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Occasionally I wandered in where I was not wanted and gave truthful answers.
Sometimes I even did it deliberately. A little disruption now can prevent disaster later.

Harassment: Avoidance & Confrontation

This is a page from the third version of Technopagan Yearnings. There are some formatting differences. Originally published at www.neowayland.com/C1325529963/E358721146

Hopefully the first article under the NeoWayland byline

A slightly different version of this article appeared in the PagaNet News. I know the byline says somebody else's name there, but it is mine. You can see that in the "About The Author" at the bottom.

Quick! Decide!

Is this thing with your job because you are making a political stand? Or is it because you’re actually being harassed?

I can’t help you with a demonstration. I don’t think your company hired your politics, I think they hired you to do a job. My advice is to avoid power confrontation if you can. Don’t deliberately provoke a reaction. I believe it is dishonorable and bad faith you don’t tell your employer before you start invoking politics on company time and on company property.

If you are out to “freak the Christians,” you’re reading the wrong article. In most cases, I don’t think Pagans should work for Christian churches or businesses.

I might be able to help with actual harassment.

First, start before there is a problem. It’s much easier to take the time and gradually show that you are “mostly normal” before you need people to believe it. It’s not going to happen overnight or even in a couple of weeks.

Avoid the use of the words witch, Wiccan, Wicca, spells, workings, witchcraft, the Craft, spirits, and curse. There is one simple reason for this. Imagine you got into an argument with someone at work. A few minutes later they get a shock from the copy machine. They look straight at you and yell “Hey! You put a spell on me!”

Now prove that you didn’t.

Like it or not, the world isn’t always fair. People aren’t going to dance your tune unless you sometimes dance to theirs. Choose to be an outsider and you will be the first blamed when things go wrong.

Keeping this in mind, if you are really want to help people by prayer or by workings, there are safe ways to ask. I ask people if I can put them on my bless list. It sounds good, it shows that you are concerned, and it can be any of a hundred religions.

Look at yourself and the face you show to the world. How do you dress at work? Do you dress to get attention? Are your clothes off the rack, or do they have bits and pieces of ritual garb mixed in? Are you going for that “witchy” feeling instead of what everyone else is wearing? There are times and places where you can be as “witchy” and mysterious as you want. A job where you are trying to avoid religious harassment isn’t one of those places.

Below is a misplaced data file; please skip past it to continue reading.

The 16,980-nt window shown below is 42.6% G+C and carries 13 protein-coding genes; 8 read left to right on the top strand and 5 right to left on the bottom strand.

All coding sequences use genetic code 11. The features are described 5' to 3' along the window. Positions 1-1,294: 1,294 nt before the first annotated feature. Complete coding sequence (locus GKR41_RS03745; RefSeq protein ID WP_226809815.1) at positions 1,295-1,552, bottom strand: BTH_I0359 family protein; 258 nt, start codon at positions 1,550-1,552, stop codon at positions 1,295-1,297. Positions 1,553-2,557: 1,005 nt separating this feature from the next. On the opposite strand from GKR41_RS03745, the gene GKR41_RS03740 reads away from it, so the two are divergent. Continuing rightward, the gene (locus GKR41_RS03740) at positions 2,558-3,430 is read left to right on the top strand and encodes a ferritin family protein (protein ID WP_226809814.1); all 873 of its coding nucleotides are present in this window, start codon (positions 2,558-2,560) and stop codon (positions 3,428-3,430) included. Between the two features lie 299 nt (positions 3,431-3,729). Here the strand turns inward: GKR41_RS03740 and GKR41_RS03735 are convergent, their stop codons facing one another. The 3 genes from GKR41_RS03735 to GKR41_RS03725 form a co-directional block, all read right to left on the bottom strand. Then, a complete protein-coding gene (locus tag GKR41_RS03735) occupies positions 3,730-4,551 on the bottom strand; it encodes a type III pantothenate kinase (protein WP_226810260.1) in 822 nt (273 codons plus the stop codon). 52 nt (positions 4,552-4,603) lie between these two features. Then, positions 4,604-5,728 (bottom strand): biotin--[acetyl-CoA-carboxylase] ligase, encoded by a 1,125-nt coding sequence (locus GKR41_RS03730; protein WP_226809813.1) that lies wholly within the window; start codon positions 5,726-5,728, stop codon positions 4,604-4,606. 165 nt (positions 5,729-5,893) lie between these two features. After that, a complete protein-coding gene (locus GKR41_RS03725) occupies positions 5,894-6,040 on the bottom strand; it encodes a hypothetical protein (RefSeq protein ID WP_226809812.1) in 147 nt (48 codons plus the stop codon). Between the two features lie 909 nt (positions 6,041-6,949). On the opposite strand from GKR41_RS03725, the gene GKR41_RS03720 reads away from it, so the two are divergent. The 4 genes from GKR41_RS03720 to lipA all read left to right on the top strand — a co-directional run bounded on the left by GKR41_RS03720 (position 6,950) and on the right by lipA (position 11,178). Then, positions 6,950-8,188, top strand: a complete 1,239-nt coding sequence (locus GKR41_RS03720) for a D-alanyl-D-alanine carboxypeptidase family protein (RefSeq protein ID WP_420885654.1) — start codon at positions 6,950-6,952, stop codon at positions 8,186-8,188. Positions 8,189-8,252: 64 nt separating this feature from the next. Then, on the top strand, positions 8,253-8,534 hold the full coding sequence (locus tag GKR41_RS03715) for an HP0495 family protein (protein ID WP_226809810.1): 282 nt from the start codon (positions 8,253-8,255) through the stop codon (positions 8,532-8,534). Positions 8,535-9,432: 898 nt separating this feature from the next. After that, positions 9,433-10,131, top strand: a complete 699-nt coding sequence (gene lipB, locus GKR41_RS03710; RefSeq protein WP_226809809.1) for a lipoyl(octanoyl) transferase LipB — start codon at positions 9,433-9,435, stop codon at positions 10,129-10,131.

How many pieces of pagan jewelry do you wear? Be proud, but don’t invite trouble. A few pieces well chosen for both look and “feel” can symbolize your faith. Go for quiet power instead of loud declarations. Remember too that some jewelry is a little heavy on the eroticism. No matter how open you are about your sexuality, it’s a safe bet that your boss and coworkers don’t want you to open it in front of them.

How many people do you really know at work? Do you know their spouse’s names? What about their kids? Birthdays? Anniversaries? If they go to church, which one? How often? What do they do outside of work? What do they know about you? If your car broke down, could you call them for a ride to work? Could they call you?

Is there a company softball team? Can you start one? Even if you don’t think you can play, can you get out there every so often and cheer them on? Who’s providing the drink during the game and the food after?

Besides the fun you will get out of it, your coworkers will know that you aren’t a monster who will steal their puppies for a blood sacrifice at the next dark moon.

After your coworkers, the next priority should be your company. Check what the policy is for harassment. If it’s a small privately held company or single proprietor company, there may not be one except for what the state and Federal laws require. If it’s a larger company with union contracts or locations in more than one state, there is probably some standard boilerplate that shields the company from any but the most blatant violations.

Look at people’s work areas. If there are cubicles or offices, do people keep religious material there? That will give you an idea of what is allowed.

Listen to the conversations around you. Look at the wall decorations. Harassment comes at the expense of someone else. If someone is always putting down the “Jews” or the “Catholics” or “blacks” or “Mexicans” without getting called on it, this is a company that tolerates prejudice and abuse. If you stick around, you can expect to be harassed as a Pagan.